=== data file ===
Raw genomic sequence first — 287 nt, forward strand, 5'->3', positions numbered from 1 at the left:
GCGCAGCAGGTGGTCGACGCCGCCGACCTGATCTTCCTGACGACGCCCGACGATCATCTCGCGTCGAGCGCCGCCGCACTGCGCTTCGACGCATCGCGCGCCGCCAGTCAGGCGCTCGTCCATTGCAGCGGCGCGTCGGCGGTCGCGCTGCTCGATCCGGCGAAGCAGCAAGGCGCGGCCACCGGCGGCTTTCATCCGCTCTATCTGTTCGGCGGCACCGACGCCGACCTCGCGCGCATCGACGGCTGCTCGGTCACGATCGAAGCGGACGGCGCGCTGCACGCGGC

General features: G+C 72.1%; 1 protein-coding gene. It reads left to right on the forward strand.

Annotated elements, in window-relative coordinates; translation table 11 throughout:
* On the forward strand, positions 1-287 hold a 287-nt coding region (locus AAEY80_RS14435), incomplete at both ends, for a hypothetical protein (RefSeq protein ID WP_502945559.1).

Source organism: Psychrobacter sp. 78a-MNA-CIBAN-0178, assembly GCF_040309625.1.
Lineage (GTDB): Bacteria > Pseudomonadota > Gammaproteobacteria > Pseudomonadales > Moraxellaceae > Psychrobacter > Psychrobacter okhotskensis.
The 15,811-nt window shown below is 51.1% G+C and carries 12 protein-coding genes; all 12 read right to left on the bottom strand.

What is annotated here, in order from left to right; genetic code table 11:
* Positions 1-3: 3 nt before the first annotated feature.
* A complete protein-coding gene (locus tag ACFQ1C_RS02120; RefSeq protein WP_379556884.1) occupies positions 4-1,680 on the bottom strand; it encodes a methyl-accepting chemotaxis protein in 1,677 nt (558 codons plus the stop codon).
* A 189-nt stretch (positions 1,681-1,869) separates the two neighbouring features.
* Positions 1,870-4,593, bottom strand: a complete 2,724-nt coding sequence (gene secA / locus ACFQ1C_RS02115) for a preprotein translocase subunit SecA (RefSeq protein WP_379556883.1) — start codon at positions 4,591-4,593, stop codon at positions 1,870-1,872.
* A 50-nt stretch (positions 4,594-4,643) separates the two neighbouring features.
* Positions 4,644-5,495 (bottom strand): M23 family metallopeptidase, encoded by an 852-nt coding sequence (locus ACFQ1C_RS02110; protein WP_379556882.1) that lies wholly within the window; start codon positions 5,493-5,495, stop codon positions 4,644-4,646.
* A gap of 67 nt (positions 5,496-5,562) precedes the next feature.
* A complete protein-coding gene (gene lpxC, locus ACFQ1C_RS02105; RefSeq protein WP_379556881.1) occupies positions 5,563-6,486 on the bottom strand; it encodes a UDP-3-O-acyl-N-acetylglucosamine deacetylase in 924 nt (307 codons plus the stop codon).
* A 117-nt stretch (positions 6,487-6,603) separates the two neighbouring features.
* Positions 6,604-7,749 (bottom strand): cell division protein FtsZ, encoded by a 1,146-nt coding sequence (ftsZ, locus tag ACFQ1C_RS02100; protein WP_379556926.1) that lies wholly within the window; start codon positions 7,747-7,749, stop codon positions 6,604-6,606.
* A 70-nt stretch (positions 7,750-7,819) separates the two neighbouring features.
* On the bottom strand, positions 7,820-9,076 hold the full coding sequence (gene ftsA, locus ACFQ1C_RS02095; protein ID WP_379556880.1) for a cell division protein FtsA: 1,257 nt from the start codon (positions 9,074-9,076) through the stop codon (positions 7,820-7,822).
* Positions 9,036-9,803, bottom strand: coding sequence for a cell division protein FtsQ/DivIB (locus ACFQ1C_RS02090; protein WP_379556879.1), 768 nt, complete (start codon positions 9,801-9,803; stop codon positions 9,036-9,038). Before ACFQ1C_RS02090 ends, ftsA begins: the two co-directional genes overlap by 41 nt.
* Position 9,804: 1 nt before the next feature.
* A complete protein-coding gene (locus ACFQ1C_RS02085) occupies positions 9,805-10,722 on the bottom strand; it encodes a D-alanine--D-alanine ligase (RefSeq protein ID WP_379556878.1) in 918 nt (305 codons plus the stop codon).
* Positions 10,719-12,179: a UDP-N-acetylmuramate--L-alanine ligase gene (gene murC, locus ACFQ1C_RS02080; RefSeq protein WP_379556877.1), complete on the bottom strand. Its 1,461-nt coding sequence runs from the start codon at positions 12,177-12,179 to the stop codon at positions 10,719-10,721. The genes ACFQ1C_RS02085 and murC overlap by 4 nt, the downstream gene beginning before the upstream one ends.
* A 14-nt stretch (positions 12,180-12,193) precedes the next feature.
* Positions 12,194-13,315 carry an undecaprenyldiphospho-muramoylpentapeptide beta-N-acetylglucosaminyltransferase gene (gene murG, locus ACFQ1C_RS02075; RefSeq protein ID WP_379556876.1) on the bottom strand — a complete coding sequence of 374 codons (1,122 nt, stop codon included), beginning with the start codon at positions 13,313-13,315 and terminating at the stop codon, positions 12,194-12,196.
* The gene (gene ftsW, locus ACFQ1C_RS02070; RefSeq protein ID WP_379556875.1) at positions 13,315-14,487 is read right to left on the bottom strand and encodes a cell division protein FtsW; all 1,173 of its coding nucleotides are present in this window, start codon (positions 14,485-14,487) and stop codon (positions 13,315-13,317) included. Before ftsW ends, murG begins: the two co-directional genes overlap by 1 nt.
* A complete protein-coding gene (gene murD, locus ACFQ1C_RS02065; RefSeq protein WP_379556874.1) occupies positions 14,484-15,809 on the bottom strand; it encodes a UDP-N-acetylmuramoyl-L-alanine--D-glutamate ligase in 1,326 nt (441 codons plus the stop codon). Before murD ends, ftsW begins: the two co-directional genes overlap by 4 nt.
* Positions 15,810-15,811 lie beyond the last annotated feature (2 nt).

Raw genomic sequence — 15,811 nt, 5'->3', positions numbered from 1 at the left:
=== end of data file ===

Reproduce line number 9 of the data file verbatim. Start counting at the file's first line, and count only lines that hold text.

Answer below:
What is annotated here, in order from left to right; genetic code table 11: